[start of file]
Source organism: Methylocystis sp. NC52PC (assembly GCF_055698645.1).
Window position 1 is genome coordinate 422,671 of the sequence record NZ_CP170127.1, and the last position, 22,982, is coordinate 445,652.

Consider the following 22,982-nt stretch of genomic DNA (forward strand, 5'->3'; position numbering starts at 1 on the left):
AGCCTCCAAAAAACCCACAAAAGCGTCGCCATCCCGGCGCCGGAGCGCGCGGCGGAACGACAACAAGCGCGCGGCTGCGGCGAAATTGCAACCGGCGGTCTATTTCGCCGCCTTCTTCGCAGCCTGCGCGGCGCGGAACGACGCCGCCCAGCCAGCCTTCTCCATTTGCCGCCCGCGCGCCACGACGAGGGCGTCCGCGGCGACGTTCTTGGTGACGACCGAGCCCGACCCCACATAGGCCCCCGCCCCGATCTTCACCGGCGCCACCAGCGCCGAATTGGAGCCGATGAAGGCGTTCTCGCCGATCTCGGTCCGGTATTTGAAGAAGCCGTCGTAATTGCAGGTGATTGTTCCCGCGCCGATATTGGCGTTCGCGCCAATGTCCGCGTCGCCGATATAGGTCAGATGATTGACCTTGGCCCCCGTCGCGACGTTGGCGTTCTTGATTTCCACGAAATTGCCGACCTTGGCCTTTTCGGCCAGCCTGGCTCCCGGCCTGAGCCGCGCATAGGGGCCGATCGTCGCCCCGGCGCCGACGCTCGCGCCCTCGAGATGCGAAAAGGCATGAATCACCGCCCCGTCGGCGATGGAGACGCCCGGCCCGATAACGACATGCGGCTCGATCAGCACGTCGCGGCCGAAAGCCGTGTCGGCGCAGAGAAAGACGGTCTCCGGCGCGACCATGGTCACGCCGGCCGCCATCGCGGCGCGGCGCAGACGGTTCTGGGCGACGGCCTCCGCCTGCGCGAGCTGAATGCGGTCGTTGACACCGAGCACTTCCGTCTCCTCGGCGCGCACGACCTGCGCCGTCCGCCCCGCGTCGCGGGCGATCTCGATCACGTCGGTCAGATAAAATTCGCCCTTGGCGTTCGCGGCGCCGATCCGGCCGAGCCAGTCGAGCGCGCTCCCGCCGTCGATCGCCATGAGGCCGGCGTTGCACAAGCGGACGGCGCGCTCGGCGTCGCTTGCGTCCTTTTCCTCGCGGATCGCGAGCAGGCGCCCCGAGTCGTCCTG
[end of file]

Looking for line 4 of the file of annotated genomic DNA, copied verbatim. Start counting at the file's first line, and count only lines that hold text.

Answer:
AGCCTCCAAAAAACCCACAAAAGCGTCGCCATCCCGGCGCCGGAGCGCGCGGCGGAACGACAACAAGCGCGCGGCTGCGGCGAAATTGCAACCGGCGGTCTATTTCGCCGCCTTCTTCGCAGCCTGCGCGGCGCGGAACGACGCCGCCCAGCCAGCCTTCTCCATTTGCCGCCCGCGCGCCACGACGAGGGCGTCCGCGGCGACGTTCTTGGTGACGACCGAGCCCGACCCCACATAGGCCCCCGCCCCGATCTTCACCGGCGCCACCAGCGCCGAATTGGAGCCGATGAAGGCGTTCTCGCCGATCTCGGTCCGGTATTTGAAGAAGCCGTCGTAATTGCAGGTGATTGTTCCCGCGCCGATATTGGCGTTCGCGCCAATGTCCGCGTCGCCGATATAGGTCAGATGATTGACCTTGGCCCCCGTCGCGACGTTGGCGTTCTTGATTTCCACGAAATTGCCGACCTTGGCCTTTTCGGCCAGCCTGGCTCCCGGCCTGAGCCGCGCATAGGGGCCGATCGTCGCCCCGGCGCCGACGCTCGCGCCCTCGAGATGCGAAAAGGCATGAATCACCGCCCCGTCGGCGATGGAGACGCCCGGCCCGATAACGACATGCGGCTCGATCAGCACGTCGCGGCCGAAAGCCGTGTCGGCGCAGAGAAAGACGGTCTCCGGCGCGACCATGGTCACGCCGGCCGCCATCGCGGCGCGGCGCAGACGGTTCTGGGCGACGGCCTCCGCCTGCGCGAGCTGAATGCGGTCGTTGACACCGAGCACTTCCGTCTCCTCGGCGCGCACGACCTGCGCCGTCCGCCCCGCGTCGCGGGCGATCTCGATCACGTCGGTCAGATAAAATTCGCCCTTGGCGTTCGCGGCGCCGATCCGGCCGAGCCAGTCGAGCGCGCTCCCGCCGTCGATCGCCATGAGGCCGGCGTTGCACAAGCGGACGGCGCGCTCGGCGTCGCTTGCGTCCTTTTCCTCGCGGATCGCGAGCAGGCGCCCCGAGTCGTCCTG